Protesters take on NATO generals

High-level meetings inside Hotel Grand Pacific attract 200 for noon rally

Louise Dickson, with files from Richard Watts

Despite police fences surrounding the Hotel Grand Pacific, 200 noisy protesters managed to deliver a document to NATO officials yesterday accusing its generals of war crimes, crimes of genocide and crimes against humanity.

The notice of summons “charged” North Atlantic Treaty Organization military committee members meeting inside the hotel with 36 counts of International Criminal Court crimes.

Lt.-Col. Tony White, a NATO public information officer, said he had received and read the summons and will pass it to NATO’s legal team in Brussels when he returns in a few days.

“It will not be ignored,” said White. “I read it was alleging war crimes in Yugoslavia. It would take a legal expert to give an opinion on it.”

Protesters had earlier warned they would fight back if police tried to remove them from outside the hotel, but in the end, only one man was picked up by police — a protester riding his bike naked, towing two Scottish terriers in a yellow trailer.

Inside, where the high-level meetings were being held, chiefs of defence from NATO’s 26 member nations had “frank and open” discussions on the role of the military alliance and its upcoming missions, said Gen. Ray Henault.

“The demand is there. I can assure you NATO has a lot of work to do,” the Canadian general and chairman of NATO’s Military Committee said at a press briefing yesterday afternoon.

Henault said the discussions largely focused on the future, although the topic of the mission in Afghanistan inevitably arose. “This is a very new NATO,” he said. “It used to be a static NATO and one that was designed really to counter the Soviet threat that is no longer there.

“We are now in a NATO that knows it must have an expeditionary capability, and that expeditionary capability is very much embedded in the Afghanistan mission.”

Meanwhile, a coalition of local peace groups chanted “NATO killers” as they marched from the legislature to the Hotel Grand Pacific. Although a few military men looked on from their waterfront balconies, no one came down to address the crowd.

Jodi Wood joined the rally to protest Canada’s involvement in NATO. “We’re a democratic nation and I think we should have a right as a civilian society to make the decision to pull Canada out of what is basically world terrorism,” said Wood.

Marla Renn, an education student at Simon Fraser University, came to protest “atrocities” she said NATO is committing in Afghanistan. “There’s an untold amount of civilian deaths and brutality for women over there. We’re making things harder and worse over there.”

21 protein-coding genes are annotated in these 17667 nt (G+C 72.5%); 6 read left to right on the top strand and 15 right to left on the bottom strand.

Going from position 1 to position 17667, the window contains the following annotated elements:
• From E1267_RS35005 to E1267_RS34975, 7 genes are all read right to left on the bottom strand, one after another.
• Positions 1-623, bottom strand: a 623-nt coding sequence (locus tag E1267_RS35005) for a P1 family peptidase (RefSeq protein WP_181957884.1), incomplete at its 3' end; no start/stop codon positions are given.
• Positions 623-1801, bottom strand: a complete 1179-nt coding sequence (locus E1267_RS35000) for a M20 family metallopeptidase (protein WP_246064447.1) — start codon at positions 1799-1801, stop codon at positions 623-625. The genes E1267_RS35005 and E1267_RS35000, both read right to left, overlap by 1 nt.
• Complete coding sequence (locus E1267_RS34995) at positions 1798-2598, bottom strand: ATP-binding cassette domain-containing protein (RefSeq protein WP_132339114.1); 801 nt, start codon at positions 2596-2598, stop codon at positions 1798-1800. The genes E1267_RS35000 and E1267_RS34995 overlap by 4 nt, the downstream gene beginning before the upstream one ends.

Camosun student Shawn Haley questioned NATO’s role in providing security. “Security against what?” asked Haley. “They are the most powerful entity in the world and they’re using illegal weapons and killing people.”

Many, like Haley, accused NATO of using prohibited weapons such as cluster bombs, white phosphorous and depleted uranium to kill and maim civilians. Raging Granny Fran Thoburn found pictures on the Internet of babies deformed by depleted uranium and had them laminated on posters.

“It’s the hardest things I’ve ever done for the peace movement,” said Thoburn. “We need to get our heads out of the sand and realize we are killing and maiming total populations, including our own.”

Members of the military committee were surprised by the protest’s focus on illegal weapons, said White. After consulting with senior officers, White told the press NATO does not use cluster munitions or depleted uranium in Afghanistan.

“Depleted uranium was an issue in Kosovo and Bosnia several years ago. Some nations were using it, but there was no proof it harmed people,” said White, adding Canadian Forces are unlikely to have used depleted uranium because they don’t have the airplanes to disperse it.

White argued that NATO is still relevant at 60, noting the United Nations, as representative of the international community, “is the one asking us to go to Afghanistan and Darfur.”

“We’re not imposing ourselves on other countries.”

In the past five years, demands on NATO have been increasing, said White, who says the international community sees NATO as a highly successful, responsible and professional force.

“You have to go to Afghanistan to see the progress. The GDP [gross domestic product] is up 14 per cent. Young girls are in school. Afghanistan is much better off than it was two years ago. If they listen to our soldiers, they’ll know we’re doing a lot more good than bad.”